What Pitfalls Is Your HR Department Dragging You Into?

What you don’t know about HR’s weaknesses is probably costing you the edge you need to compete with companies that manage their humans better. Let’s take a look at some of the pitfalls your HR department may be trapped in.

What Pitfalls Is Your HR Department Dragging You Into?

From recruiting and retention to employee development, many HR departments seem to be doing more disservice than favors for their companies. As a C-level executive, this limits your ROI as you try to leverage “human resources” (uh, that’s your employees to anyone outside HR) to make your marketing department more effective.

SilkRoad, a global talent management consultancy, has published a reality check for HR executives: “The Always On Talent Economy.” (You have to sign up to download the report, but it’s free.) I strongly recommend you read it to help you prepare for the chat you need to have with your HR team. If your team isn’t one of the very best, what you don’t know about its weaknesses is probably costing you the edge you need to compete with companies that manage their humans better.

Let’s take a look at some of the pitfalls SilkRoad says your HR department may be trapped in.

Pitfall 1: Inadequate Engagement

“Employee engagement and retention were … the #1 concern of professionals” in SilkRoad’s recent survey. “Companies with a critical mass of engaged employees have higher earnings per share, lower attrition rates, and a workforce that consistently outperforms the competition.”

But SilkRoad reports that its respondents behave tactically, not strategically, when it comes to promoting employee engagement. SilkRoad cites a Gallup report that says in 2015, less than a third of U.S. workers were “engaged in their jobs.” More than half were “not engaged.” Has your HR department fallen down on this metric?

Pitfall 2: Poor Recruiting Methods

The biggest problem HR faces, says SilkRoad, is that it can’t possibly recruit the best people for your marketing department if you’re not involved. Being able to recruit effectively means your company’s culture and vulnerabilities are being addressed—and HR can’t do it alone. C-level executives need to “feel accountable for creating a culture that attracts and retains employees.”

You might say this is HR’s job—but if HR agrees with you, then your HR is probably failing because recruiting is everyone’s job. Have you fallen into this pit?

Pitfall 3: Overdependence On Job Boards

The report emphasizes what you probably already know: “When it comes to talent acquisition, employees are HR’s secret weapon”—and yours, too. “Our research has shown that employee referrals are the leading source of hires.” But you wouldn’t know it to look at the staggering budgets HR spends on job boards and LinkedIn. How much does your HR department spend on employee referral programs?

And guess what? SilkRoad reports that referred workers are less likely to turn over than those found through other means.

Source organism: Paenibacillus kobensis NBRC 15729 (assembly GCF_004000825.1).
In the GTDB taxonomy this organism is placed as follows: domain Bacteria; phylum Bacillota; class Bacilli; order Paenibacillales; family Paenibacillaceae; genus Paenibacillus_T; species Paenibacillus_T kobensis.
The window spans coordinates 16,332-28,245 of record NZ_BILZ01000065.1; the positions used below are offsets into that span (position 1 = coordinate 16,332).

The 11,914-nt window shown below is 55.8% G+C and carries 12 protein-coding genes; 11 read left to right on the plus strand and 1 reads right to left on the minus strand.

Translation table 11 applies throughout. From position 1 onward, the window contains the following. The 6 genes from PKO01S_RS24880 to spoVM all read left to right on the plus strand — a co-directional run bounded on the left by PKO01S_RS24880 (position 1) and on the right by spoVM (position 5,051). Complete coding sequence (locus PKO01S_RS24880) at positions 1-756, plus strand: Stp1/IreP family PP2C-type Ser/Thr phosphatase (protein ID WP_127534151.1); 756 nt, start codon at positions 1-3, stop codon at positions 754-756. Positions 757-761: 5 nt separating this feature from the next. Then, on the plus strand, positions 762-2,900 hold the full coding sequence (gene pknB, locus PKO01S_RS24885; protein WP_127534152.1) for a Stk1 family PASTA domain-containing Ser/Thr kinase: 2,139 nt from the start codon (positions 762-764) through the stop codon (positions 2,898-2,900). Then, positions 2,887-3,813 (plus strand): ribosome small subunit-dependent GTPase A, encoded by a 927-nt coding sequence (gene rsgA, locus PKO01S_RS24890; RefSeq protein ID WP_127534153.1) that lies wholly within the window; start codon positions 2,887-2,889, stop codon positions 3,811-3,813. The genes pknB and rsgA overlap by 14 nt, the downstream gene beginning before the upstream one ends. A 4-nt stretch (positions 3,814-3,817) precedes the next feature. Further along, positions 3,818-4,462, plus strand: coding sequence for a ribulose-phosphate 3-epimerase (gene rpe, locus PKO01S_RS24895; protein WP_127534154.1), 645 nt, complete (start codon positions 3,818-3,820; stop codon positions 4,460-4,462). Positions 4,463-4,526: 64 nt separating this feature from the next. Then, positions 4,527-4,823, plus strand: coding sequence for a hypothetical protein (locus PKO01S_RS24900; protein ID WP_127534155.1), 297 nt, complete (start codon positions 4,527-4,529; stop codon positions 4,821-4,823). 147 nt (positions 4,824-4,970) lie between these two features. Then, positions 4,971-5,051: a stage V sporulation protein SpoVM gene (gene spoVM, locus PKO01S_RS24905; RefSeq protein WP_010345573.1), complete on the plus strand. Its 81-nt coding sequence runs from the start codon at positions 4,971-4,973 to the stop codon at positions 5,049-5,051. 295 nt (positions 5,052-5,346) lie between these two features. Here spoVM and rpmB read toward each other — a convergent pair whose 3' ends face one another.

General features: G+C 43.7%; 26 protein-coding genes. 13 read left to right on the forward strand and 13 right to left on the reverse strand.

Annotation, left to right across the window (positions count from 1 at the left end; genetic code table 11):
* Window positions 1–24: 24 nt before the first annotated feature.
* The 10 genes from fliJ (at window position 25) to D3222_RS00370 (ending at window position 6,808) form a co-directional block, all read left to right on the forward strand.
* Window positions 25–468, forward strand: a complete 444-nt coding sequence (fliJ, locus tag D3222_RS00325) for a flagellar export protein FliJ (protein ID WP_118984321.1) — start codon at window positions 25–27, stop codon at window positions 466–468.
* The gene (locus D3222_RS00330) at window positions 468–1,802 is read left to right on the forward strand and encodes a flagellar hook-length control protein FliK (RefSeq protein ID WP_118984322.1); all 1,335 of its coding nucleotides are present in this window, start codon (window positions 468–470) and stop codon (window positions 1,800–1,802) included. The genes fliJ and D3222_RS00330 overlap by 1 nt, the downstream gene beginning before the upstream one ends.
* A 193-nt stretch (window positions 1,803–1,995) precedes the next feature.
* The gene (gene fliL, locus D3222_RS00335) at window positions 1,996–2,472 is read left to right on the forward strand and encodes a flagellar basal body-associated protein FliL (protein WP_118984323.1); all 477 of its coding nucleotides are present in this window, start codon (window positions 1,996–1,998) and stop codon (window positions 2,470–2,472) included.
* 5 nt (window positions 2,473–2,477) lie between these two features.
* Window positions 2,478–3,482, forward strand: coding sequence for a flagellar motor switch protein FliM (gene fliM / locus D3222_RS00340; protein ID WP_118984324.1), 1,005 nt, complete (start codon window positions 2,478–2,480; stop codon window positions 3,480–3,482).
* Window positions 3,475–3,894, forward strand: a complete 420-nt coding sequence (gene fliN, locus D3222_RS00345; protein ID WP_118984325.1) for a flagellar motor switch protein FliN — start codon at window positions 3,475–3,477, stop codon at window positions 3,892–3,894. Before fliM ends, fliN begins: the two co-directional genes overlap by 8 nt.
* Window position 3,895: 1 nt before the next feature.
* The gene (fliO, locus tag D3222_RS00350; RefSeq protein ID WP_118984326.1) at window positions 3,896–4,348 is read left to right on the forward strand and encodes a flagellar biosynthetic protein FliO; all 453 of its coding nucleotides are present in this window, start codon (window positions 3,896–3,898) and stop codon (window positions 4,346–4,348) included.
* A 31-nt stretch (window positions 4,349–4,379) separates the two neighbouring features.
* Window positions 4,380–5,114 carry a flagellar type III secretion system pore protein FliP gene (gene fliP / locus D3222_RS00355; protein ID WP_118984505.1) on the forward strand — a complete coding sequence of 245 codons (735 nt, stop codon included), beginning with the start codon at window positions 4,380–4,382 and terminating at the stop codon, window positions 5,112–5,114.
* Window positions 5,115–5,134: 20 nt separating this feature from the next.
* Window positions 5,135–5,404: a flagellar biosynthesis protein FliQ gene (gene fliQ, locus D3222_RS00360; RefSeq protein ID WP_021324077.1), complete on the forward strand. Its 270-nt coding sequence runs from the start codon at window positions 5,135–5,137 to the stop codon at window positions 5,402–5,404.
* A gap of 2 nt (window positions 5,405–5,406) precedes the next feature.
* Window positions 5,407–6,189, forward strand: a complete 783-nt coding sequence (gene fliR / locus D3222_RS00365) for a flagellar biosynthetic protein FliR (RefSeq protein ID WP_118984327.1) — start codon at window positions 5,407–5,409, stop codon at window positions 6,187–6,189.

Pitfall 4: Inadequate Employee Development Programs

We’ve discussed it here before: Research from the Wharton School shows that over the past decade, employers have drastically cut professional and leadership development budgets and programs. (See “Are You Whining About Talent?”) “Professional development should be at the top of corporate training departments’ agendas,” cautions SilkRoad, ”especially for rapidly rising Millennial workers” who cite this as the No. 1 reason they’ll join a company.

By 2025, reports SilkRoad, Millennials will represent 75% of the workforce. If your company is one of those with weak or non-existent development programs, who do you expect to be able to recruit?

Pitfall 5: Failure To Leverage Technology And Metrics

While your marketing organization is on the leading edge of analytics, mobile, apps, and use of disruptive technologies to give your company an edge, SilkRoad’s survey signals that your HR department is probably living in the Stone Age.

“We were surprised to learn that the majority of [HR] professionals still use spreadsheets for extracting and combining workforce data for decision-making. Very few businesses had fully integrated HR functions.” Perhaps worse, HR isn’t tracking the outcomes of its outmoded practices: “An even more disturbing finding showed that few organizations had plans for performance management improvements next year.”

As you look forward to implementing state-of-the-art marketing plans, you’re counting on having the kind of marketing team that can make it happen. Unless you’re doing all your own recruiting, training, and employee development—and I doubt you are!—then you rely on your HR department to help you get a people edge. How’s your HR team doing on this critical challenge? What pitfalls is it dragging you into? (See “Telltale Signs That Your HR Function Is Moribund.”)

It’s time to go have a chat with your HR department. Take along this SilkRoad checklist.

More from Ask The Headhunter: